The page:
Education Quandary

Should we be giving our children fish oils to boost their IQ? The parent teacher association says we should
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The Independent Online

Hilary's advice

The PTA may be on to something. These are called essential oils because our bodies need to get them from our daily diet; they can't store them up. But when did your child last eat a pilchard or a mackerel?

Evidence is mounting that these oils have an impact on children's attention, co-ordination, volatility, concentration and memory. A study in County Durham showed that they significantly boosted concentration and achievement in primary-age children with learning problems. Another found that fish oils lowered the rate of violent behaviour among young offenders by a third. Every day schools see evidence of a direct - sometimes almost instant - correlation between what children eat and how they behave and learn.

This isn't surprising. The brain is 60 per cent fat and needs omega-3, the family of polyunsaturated fatty acids, to help it process thoughts and reactions.

But how to get this benefit? Dieticians say: put diet first. Children should be stuffed with sardines and tuna before parents turn to supplements. But there are worries about the high level of toxins in some fish, as well as in cod liver oil capsules, so either route isn't exactly straightforward.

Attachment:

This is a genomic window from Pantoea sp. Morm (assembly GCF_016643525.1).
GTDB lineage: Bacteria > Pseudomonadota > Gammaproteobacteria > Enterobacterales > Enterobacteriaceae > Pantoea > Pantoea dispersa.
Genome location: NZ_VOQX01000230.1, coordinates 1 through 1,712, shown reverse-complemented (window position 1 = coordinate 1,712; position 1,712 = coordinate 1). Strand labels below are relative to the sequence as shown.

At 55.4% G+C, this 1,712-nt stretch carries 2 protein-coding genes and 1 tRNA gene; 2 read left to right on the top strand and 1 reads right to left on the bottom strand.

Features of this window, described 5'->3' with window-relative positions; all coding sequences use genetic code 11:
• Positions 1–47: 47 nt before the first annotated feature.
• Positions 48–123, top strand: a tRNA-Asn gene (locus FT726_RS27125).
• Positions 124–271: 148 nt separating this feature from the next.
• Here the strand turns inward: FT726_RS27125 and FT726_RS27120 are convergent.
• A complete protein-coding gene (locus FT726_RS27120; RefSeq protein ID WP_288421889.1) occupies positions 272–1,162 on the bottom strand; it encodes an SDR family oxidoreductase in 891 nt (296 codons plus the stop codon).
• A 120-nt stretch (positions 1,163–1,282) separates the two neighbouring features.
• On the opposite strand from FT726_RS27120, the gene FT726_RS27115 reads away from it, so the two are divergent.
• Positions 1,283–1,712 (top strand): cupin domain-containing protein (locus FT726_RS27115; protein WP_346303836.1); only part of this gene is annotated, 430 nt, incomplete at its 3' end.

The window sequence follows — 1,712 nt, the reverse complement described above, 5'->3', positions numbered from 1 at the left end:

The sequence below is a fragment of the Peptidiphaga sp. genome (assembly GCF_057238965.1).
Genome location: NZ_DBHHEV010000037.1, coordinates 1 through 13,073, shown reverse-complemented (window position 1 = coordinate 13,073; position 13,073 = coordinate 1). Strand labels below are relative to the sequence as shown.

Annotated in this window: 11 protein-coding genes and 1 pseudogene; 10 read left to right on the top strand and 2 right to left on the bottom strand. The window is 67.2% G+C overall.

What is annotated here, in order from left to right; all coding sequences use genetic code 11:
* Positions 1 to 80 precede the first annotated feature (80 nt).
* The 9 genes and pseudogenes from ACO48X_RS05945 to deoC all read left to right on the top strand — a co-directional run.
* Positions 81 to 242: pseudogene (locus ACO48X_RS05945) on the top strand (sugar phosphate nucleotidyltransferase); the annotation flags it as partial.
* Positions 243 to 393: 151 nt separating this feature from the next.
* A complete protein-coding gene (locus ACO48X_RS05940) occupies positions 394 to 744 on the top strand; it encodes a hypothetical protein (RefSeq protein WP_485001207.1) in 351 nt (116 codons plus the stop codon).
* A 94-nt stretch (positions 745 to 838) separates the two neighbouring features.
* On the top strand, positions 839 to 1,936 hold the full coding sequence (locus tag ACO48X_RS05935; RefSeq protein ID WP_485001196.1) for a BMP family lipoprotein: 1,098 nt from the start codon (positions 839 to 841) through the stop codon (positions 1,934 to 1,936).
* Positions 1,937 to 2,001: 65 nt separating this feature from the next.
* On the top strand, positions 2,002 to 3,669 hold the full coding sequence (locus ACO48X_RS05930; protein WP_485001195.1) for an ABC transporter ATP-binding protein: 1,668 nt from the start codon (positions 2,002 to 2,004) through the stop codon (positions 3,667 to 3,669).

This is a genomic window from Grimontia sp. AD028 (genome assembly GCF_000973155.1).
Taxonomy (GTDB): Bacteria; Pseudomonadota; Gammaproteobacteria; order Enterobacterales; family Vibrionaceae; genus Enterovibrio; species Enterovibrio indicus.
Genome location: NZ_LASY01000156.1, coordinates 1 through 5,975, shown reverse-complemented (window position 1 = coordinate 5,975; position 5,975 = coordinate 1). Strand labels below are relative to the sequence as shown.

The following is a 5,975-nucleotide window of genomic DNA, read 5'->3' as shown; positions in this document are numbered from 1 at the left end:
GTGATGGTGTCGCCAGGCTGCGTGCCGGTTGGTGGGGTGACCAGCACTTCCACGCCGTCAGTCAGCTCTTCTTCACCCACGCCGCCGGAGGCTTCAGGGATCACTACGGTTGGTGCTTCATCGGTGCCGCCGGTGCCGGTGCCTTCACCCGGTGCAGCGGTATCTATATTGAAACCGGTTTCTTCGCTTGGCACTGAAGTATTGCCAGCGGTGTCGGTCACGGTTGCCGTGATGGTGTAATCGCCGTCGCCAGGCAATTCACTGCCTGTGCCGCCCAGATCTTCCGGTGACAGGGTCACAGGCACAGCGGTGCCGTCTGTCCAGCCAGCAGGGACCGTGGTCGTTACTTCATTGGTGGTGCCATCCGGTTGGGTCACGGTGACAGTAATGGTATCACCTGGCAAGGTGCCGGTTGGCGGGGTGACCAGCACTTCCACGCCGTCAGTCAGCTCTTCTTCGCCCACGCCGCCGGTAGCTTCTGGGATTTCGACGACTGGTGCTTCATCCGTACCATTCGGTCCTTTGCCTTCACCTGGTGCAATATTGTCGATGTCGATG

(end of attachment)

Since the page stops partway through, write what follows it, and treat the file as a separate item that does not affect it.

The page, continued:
A junk food diet actively blocks children from synthesising fatty acids, so a fish pill followed by pizza and chips may well be pointless. Then there is the question of the right balance between the fatty acids EPA and DHA, of whether boys need more fish oils than girls, of how far flaxseed oil does the same job...

Parents must do their research before deciding when and how to get these oils into their children. And it's certainly not the job of any parents' association to tell them what to do.

Readers' advice

People used as testers for dietary supplements - prisoners, young criminals, deprived children - are groups who've had a very poor diet all their lives. To bodies fed only fast food, fish oils are bound to come like rain on to parched earth. But to conclude that all children will show the same benefits, even those who are properly fed, is snake oil, not fish oil! This PTA is talking through its hat.

Roland Lewis Worcestershire

It isn't the job of any PTA to tell parents how to bring up their children. In our PTA newsletter, we point out articles to parents or tell them about websites that might be of interest, but we wouldn't dream of offering advice on something so sensitive. It would not come within our remit. And suppose an article comes out saying that fish oils poison children?

Megan Chandler Berkshire

My daughter had constant eczema as a baby, terrible tantrums at two, and poor attention when she started at nursery. She seemed "all over the place". A friend told me her doctor had suggested evening primrose oil capsules for her eczema. I tried them on my daughter. The change was miraculous; her skin cleared up, and she was much more attentive and calm. I don't know how common this response would be, so I hesitate to recommend it. I can only say what worked for her.

Valerie Dickens Northampton

Next quandary

My son is studying Hitler again this year. This is the second time he has been taught about this period: once when he was 13, and now for GCSE. He doesn't seem to know anything about British history. Isn't it bad planning to go over the same ground? What should school history cover?

Send letters or quandaries to Hilary Wilce at The Independent, Education Desk, Independent House, 191 Marsh Wall, London E14 9RS; or fax 020 7005 2143; or e-mail to education@independent.co.uk. Include your postal address. Readers whose letters are printed will receive a Berol Combi Pack with cartridge pen and handwriting pen

h.wilce@btinternet.com

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